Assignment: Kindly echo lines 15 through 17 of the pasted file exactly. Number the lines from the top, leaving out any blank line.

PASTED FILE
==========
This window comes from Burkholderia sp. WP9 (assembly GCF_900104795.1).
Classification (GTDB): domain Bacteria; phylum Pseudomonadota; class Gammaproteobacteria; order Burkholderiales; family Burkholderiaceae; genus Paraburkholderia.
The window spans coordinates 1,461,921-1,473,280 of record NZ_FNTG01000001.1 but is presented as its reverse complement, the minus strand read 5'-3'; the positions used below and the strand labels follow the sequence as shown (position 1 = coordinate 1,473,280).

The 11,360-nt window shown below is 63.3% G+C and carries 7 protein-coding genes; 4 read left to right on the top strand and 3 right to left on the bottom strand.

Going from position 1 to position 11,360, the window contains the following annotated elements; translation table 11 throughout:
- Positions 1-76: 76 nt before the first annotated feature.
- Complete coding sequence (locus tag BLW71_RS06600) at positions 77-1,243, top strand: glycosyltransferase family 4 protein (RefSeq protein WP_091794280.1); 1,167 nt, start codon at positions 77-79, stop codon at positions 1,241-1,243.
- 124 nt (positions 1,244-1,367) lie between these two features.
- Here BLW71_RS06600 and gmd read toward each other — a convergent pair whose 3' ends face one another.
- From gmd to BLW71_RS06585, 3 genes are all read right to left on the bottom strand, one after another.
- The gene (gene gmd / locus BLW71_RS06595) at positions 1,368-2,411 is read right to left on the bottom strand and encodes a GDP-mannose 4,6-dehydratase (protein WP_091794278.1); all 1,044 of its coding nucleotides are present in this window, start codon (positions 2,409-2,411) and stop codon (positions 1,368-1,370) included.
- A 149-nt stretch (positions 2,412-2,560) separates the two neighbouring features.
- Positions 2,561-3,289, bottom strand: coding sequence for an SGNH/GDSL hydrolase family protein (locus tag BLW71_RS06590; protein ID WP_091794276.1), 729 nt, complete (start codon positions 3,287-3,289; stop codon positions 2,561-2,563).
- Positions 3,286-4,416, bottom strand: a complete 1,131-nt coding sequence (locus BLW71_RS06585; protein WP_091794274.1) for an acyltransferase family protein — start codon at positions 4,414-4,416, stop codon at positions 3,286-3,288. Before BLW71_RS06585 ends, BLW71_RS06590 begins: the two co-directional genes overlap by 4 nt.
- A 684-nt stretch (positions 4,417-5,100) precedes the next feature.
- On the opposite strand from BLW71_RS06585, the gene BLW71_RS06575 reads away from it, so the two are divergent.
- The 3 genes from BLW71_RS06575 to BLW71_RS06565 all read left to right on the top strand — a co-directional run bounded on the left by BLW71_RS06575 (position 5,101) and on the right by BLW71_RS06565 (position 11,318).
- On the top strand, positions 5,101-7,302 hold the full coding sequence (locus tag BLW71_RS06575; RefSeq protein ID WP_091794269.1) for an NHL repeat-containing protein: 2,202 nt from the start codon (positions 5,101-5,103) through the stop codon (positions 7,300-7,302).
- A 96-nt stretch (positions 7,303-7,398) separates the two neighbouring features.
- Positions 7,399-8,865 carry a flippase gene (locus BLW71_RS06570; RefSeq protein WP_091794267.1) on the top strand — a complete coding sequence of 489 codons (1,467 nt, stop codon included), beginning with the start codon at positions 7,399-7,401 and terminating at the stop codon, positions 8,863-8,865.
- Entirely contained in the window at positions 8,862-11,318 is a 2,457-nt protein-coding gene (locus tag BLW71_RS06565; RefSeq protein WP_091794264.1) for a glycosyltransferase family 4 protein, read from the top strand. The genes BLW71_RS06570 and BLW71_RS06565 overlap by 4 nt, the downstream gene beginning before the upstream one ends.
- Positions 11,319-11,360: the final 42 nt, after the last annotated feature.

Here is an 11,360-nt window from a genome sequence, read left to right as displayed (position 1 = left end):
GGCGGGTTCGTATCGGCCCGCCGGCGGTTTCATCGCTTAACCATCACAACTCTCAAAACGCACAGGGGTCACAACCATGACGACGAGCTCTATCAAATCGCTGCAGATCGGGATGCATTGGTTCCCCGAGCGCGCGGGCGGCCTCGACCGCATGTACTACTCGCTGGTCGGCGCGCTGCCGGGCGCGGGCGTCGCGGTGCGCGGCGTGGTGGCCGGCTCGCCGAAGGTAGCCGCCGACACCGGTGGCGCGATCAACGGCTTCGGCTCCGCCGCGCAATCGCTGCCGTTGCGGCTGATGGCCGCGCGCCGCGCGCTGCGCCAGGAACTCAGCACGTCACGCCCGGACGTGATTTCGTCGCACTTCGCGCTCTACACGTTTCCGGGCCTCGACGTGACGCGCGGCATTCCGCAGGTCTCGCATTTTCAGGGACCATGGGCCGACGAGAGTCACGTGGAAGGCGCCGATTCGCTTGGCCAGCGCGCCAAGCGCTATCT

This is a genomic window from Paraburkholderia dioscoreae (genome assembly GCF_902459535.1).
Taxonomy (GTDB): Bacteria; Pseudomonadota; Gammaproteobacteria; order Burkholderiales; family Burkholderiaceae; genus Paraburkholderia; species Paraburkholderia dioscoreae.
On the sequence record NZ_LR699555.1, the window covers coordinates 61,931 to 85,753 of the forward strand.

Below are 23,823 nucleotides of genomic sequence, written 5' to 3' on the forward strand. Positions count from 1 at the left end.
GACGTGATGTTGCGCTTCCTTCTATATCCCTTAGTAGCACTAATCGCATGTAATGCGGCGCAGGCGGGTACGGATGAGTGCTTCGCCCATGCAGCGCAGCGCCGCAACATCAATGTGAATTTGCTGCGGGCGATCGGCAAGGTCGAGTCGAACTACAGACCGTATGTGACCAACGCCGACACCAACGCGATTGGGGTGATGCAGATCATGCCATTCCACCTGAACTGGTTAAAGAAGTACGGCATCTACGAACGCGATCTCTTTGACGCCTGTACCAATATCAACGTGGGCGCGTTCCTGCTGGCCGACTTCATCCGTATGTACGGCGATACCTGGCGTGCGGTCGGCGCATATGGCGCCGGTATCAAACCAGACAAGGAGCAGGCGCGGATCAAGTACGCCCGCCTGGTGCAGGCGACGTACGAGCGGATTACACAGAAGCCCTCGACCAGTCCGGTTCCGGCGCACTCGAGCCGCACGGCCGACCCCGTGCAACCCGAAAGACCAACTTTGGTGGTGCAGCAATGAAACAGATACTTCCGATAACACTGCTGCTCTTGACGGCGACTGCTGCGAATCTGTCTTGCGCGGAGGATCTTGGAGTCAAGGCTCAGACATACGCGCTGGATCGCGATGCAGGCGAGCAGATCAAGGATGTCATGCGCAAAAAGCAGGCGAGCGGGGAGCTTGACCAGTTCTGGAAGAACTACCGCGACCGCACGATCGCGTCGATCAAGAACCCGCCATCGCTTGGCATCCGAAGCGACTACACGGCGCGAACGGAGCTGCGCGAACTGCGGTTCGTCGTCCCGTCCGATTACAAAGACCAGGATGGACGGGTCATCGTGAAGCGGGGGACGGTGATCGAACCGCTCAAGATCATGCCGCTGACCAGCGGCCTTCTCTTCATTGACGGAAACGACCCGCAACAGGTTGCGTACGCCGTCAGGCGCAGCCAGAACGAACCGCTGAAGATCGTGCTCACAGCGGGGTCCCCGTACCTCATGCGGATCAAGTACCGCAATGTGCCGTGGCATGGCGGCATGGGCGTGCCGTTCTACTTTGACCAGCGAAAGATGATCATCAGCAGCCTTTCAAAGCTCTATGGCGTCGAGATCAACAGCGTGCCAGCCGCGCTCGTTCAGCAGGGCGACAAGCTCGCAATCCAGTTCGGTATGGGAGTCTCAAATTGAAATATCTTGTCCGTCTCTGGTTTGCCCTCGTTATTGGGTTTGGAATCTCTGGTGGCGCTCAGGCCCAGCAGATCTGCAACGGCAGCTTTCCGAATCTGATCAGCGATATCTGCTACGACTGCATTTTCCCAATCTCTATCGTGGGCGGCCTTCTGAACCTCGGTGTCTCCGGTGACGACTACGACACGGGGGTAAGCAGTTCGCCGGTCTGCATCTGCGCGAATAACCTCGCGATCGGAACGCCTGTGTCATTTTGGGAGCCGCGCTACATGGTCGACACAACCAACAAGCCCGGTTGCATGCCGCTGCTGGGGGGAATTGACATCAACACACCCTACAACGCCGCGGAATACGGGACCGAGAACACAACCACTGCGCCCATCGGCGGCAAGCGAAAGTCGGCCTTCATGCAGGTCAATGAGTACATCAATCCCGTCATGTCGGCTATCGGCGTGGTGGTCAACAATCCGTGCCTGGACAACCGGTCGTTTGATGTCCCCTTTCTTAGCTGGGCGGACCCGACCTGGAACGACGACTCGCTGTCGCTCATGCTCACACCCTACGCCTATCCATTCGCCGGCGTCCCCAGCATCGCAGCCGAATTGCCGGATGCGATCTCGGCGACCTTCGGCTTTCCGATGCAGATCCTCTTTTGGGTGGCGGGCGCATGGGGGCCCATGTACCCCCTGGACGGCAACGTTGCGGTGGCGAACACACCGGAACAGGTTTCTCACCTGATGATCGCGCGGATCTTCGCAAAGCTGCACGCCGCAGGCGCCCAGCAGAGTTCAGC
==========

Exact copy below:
- A 684-nt stretch (positions 4,417-5,100) precedes the next feature.
- On the opposite strand from BLW71_RS06585, the gene BLW71_RS06575 reads away from it, so the two are divergent.
- The 3 genes from BLW71_RS06575 to BLW71_RS06565 all read left to right on the top strand — a co-directional run bounded on the left by BLW71_RS06575 (position 5,101) and on the right by BLW71_RS06565 (position 11,318).